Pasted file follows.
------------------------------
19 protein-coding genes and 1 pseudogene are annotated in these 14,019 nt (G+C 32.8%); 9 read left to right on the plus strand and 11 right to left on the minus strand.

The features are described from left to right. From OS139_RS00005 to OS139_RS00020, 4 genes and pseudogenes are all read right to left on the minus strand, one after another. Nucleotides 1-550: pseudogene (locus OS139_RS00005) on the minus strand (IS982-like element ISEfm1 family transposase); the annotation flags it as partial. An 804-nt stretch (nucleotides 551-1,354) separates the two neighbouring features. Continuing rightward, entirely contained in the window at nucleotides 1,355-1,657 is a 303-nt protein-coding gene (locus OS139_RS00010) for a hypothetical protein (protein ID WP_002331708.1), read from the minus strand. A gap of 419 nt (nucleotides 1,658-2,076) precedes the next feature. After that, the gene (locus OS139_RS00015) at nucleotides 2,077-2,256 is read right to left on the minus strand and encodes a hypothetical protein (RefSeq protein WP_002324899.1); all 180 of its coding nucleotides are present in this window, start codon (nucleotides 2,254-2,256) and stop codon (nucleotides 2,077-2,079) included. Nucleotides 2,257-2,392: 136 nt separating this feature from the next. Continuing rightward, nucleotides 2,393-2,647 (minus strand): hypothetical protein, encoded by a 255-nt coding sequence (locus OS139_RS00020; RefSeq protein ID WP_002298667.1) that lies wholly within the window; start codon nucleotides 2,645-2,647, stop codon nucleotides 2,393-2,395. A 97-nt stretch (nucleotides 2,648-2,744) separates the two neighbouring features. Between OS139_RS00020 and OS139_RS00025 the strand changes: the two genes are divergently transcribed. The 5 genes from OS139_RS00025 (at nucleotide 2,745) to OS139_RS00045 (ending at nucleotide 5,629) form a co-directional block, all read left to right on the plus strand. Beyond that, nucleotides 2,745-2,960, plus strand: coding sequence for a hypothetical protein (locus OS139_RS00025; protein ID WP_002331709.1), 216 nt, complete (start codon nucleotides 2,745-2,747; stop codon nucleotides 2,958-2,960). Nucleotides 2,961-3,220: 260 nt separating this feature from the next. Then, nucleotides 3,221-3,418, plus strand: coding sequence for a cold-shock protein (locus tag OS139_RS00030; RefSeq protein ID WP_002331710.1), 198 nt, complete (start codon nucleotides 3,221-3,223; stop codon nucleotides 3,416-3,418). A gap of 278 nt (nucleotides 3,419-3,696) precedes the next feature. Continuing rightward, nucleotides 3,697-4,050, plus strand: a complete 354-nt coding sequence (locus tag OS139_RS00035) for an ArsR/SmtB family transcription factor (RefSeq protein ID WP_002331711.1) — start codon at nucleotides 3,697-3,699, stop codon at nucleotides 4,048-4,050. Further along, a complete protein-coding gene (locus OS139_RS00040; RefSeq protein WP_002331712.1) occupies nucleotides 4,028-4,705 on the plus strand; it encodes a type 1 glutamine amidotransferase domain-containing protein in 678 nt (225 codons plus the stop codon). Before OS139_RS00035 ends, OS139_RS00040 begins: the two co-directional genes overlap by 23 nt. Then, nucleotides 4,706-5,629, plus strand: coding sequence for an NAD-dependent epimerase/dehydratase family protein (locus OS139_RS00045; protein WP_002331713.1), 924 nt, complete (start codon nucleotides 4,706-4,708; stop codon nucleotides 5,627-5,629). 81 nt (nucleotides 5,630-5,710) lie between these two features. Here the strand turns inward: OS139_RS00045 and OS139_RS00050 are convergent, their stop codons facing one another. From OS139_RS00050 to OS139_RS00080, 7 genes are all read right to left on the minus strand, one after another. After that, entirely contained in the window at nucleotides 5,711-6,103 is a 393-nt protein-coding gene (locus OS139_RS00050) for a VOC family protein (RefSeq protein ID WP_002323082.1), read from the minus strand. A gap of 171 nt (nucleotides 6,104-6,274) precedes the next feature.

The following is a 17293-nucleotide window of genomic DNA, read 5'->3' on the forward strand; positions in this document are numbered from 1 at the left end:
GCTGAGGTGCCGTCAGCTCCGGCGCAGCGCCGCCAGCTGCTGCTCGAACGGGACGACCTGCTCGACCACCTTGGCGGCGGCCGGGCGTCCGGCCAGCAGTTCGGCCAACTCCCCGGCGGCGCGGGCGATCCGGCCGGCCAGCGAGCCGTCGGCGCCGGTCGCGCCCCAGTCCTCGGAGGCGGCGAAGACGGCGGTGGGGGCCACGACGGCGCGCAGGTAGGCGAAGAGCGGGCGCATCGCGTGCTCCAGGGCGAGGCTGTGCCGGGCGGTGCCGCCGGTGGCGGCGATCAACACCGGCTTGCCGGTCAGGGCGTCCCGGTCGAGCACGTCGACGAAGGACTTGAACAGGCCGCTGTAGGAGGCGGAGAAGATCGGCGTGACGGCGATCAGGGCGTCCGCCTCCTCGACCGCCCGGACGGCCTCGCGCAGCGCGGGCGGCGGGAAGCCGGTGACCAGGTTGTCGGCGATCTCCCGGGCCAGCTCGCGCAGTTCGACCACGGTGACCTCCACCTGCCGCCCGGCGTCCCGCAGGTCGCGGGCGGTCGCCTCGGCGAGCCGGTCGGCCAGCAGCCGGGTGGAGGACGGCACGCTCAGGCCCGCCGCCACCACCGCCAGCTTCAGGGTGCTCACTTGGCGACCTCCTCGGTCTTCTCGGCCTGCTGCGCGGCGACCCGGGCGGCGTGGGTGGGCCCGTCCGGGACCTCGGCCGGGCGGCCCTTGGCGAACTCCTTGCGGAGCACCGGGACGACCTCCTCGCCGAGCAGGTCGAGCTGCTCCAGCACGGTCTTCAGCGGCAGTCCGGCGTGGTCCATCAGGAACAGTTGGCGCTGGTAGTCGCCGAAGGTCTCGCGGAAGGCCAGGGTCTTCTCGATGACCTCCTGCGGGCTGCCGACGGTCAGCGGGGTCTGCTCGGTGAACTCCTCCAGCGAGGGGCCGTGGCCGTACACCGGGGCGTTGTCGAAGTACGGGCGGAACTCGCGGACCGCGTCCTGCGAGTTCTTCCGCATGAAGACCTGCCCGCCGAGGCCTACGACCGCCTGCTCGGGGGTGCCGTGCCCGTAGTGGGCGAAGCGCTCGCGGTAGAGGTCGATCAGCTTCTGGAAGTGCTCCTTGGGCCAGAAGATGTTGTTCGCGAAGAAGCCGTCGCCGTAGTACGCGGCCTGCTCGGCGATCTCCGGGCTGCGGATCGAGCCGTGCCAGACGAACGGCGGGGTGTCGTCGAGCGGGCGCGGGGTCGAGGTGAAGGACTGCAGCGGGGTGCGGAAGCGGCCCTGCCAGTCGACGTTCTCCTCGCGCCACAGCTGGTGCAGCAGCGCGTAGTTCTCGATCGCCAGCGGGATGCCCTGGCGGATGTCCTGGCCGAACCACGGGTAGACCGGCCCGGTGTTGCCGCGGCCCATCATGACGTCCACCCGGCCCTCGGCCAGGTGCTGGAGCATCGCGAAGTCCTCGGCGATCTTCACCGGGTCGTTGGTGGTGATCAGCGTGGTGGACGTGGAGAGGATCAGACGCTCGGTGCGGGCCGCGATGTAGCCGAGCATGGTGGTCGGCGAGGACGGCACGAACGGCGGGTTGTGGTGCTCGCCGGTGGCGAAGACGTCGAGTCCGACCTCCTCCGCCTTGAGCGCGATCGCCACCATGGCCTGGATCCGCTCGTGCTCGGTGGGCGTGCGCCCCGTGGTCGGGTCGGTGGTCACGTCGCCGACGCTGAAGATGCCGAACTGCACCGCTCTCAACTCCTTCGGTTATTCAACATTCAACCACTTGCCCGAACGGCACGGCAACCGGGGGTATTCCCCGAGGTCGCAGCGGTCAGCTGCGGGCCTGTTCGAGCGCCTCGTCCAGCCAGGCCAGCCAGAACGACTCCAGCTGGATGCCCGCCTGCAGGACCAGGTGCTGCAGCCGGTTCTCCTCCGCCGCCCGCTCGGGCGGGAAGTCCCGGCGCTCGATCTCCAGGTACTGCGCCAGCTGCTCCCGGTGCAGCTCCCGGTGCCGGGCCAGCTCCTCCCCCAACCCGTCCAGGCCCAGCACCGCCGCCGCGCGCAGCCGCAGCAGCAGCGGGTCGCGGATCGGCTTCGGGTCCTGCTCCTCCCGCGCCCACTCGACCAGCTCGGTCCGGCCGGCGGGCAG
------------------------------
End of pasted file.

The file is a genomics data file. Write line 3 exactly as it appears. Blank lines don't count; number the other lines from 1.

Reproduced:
The following is a 17293-nucleotide window of genomic DNA, read 5'->3' on the forward strand; positions in this document are numbered from 1 at the left end: